Clarke also worked on the NAACP Legal Defense Fund’s voting rights project and at the Civil Rights Bureau in the New York State Attorney General’s Office, where she was the state’s top civil rights enforcement officer.
During Clarke’s April 13, 2021 senate confirmation hearing, the racism and discrimination fell from the mouths of white male Senate Republicans just as they did during Gupta’s hearings but even worse.
Senators Ted Cruz, John Cornyn, Tom Cotton, and others attacked Clarke relentlessly with mischaracterizations of her words and deeds.
The Senate Judiciary Committee has yet to vote on Clarke’s nomination, but it’s going to take every Senate Democrat and the Vice-President to confirm her.
The public health measures that slow the spread of the novel coronavirus work really well on influenza
By Katie Peek
Since the novel coronavirus began its global spread, influenza cases reported to the World Health Organization have dropped to minuscule levels. The reason, epidemiologists think, is that the public health measures taken to keep the coronavirus from spreading also stop the flu. Influenza viruses are transmitted in much the same way as SARS-CoV-2, but they are less effective at jumping from host to host.
As Scientific American reported last fall, the drop-off in flu numbers was both swift and universal. Since then, cases have stayed remarkably low. “There’s just no flu circulating,” says Greg Poland, who has studied the disease at the Mayo Clinic for decades. The U.S. saw about 600 deaths from influenza during the 2020-2021 flu season. In comparison, the Centers for Disease Control and Prevention estimated there were roughly 22,000 deaths in the prior season and 34,000 two seasons ago.
Because each year’s flu vaccine is based on strains that have been circulating during the past year, it is unclear how next year’s vaccine will fare, should the typical patterns of the disease return. The WHO made its flu strain recommendations for vaccines in late February as usual, but they were based on far fewer cases than in a common year. At the same time, with fewer virus particles circulating in the world, there is less chance of an upcoming mutation, so it is possible the 2021–2022 vaccine will prove extra effective.
Public health experts are grateful for the reprieve. Some are also worried about a lost immune response, however. If influenza subsides for several years, today’s toddlers could miss a chance to have an early-age response imprinted on their immune system. That could be good or bad, depending on what strains circulate during the rest of their life. For now, future flu transmission remains a roll of the dice.
Influenza Cases Worldwide, by Region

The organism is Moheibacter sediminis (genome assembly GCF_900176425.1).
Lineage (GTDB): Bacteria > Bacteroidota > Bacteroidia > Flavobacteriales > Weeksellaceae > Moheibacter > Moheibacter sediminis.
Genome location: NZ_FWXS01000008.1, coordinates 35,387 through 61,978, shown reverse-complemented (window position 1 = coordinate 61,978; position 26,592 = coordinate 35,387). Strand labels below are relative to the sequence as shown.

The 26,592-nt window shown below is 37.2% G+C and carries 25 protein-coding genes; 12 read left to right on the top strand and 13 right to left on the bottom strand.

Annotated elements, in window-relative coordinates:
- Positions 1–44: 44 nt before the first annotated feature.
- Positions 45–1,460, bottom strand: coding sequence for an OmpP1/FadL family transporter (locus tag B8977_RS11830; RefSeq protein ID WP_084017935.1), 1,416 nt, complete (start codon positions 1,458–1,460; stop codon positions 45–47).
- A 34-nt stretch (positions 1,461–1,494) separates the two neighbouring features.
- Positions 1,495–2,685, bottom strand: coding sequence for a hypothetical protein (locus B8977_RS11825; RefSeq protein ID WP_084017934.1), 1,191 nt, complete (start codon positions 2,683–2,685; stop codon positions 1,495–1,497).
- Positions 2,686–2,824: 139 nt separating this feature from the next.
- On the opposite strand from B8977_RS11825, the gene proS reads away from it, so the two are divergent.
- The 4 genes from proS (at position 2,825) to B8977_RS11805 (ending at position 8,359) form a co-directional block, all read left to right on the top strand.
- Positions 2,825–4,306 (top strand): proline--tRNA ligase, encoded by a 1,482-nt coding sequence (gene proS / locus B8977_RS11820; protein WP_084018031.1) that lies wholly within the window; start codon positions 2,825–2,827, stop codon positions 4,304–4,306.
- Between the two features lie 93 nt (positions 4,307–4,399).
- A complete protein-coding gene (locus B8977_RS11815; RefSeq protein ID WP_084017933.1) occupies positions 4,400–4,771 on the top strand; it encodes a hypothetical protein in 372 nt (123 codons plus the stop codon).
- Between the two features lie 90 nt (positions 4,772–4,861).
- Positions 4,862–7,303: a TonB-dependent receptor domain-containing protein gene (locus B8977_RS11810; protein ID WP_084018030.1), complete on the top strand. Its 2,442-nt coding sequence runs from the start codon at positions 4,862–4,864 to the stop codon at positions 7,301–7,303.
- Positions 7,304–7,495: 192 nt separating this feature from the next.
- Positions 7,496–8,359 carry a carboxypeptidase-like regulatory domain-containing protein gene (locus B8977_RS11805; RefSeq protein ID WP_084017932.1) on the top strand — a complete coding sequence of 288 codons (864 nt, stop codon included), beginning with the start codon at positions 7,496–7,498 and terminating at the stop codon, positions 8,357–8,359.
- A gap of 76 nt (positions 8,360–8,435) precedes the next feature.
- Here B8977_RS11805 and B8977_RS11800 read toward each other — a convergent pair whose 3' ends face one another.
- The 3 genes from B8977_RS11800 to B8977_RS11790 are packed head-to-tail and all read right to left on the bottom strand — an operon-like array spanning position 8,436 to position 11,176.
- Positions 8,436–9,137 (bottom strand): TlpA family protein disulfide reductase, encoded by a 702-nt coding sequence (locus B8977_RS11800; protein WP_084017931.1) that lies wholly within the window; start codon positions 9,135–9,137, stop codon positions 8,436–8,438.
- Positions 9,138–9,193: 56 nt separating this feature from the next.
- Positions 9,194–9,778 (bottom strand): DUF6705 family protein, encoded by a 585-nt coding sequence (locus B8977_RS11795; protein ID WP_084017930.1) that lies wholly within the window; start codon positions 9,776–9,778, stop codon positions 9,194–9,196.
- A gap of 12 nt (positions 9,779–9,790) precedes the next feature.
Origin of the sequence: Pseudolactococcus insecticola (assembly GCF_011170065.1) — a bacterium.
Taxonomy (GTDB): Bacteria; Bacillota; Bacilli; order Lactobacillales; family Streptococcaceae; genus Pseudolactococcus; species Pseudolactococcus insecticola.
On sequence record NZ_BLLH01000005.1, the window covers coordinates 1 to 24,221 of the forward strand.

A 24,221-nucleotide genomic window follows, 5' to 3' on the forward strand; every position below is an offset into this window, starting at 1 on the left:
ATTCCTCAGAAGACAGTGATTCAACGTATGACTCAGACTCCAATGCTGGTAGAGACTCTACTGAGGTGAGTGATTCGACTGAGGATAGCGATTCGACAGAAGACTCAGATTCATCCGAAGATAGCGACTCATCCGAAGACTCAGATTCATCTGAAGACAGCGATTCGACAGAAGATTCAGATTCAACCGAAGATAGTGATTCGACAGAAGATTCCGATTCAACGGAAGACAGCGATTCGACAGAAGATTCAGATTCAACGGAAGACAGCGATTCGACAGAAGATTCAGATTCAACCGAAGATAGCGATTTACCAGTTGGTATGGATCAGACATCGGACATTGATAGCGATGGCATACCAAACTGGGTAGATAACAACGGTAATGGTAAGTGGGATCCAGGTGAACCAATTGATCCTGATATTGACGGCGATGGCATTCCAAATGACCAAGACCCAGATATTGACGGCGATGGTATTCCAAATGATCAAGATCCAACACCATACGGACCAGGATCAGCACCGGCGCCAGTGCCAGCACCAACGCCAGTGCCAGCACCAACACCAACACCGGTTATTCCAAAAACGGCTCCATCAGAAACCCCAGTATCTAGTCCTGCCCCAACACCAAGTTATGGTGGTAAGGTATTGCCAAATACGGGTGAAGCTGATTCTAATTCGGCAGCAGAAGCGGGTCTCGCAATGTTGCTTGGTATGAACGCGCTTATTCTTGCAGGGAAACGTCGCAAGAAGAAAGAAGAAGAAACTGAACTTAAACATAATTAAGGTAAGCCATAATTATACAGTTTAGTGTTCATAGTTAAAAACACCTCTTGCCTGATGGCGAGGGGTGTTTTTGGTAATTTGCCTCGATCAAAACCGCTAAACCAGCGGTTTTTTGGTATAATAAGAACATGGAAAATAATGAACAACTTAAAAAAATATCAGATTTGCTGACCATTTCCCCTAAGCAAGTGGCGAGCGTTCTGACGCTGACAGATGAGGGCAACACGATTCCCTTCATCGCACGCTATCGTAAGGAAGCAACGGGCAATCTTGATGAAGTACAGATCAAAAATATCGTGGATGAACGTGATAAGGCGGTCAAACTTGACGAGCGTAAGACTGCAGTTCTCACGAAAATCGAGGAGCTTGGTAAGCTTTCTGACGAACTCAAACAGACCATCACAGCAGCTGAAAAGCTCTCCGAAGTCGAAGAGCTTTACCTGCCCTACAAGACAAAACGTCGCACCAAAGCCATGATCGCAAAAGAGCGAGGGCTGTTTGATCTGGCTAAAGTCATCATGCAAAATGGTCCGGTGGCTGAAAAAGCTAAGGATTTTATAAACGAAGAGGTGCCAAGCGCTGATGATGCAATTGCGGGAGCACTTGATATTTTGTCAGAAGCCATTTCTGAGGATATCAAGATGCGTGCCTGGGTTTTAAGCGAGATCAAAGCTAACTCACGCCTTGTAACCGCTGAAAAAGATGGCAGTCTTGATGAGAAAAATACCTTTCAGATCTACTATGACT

The World Health Organization tracks influenza transmission in 18 zones. Three of those regions appear here. Only people who get tested for influenza like illnesses—typically about 5 percent of individuals who fall ill—are tallied.
Age, routines, and a sense of purpose may help foster the belief that life means something.
By Devon Frye
A sense that life has meaning doesn’t just offer philosophical benefit; it’s also tied to improved physical and mental health. What factors, apart from close relationships and personal accomplishments, foster a belief in a meaningful life? Three recent studies highlight some potential mechanisms of meaning.
What Really Matters
Researchers who study meaning in life have broken the concept into three facets: coherence (the feeling that life makes sense), purpose (having and working toward goals), and mattering (the sense that one’s life has value and makes a difference). University of Sussex psychologist Vlad Costin argues the last factor, mattering, may be the most crucial. In three experiments , participants’ sense of mattering most reliably predicted whether they saw life as meaningful one month later. Though it wasn’t known why participants felt their lives mattered, Costin thinks that it could have resulted from their “believing in God, contributing to others, or leaving some form of legacy.”
Confidence in life’s meaningfulness may be greatest around age 60, on average, a recent study suggests. Using data from 1,042 U.S. adults , University of California, San Diego, researchers found that the presence of meaning in life followed a curve over the lifespan, reaching its peak at approximately 60 before declining again. The search for meaning, on the other hand, followed the opposite trajectory, reaching a low point at 60 before climbing. Regardless of age, physical and mental well-being were both strongly correlated with a belief in life’s meaning.
Everything in Its Place
Many seek meaning through extraordinary experiences—but they may also find it in ordinary, daily acts. New research found that a preference for routines was correlated with a greater sense of meaning. Students tracked for a week reported somewhat greater meaning, on average, when engaging in everyday acts such as studying or commuting—perhaps, the authors note, because routines build a coherent sense of self. Study co-author and Rutgers University psychologist Samantha Heintzelman observes: “Moments that make sense and feel right can make life meaningful, too.”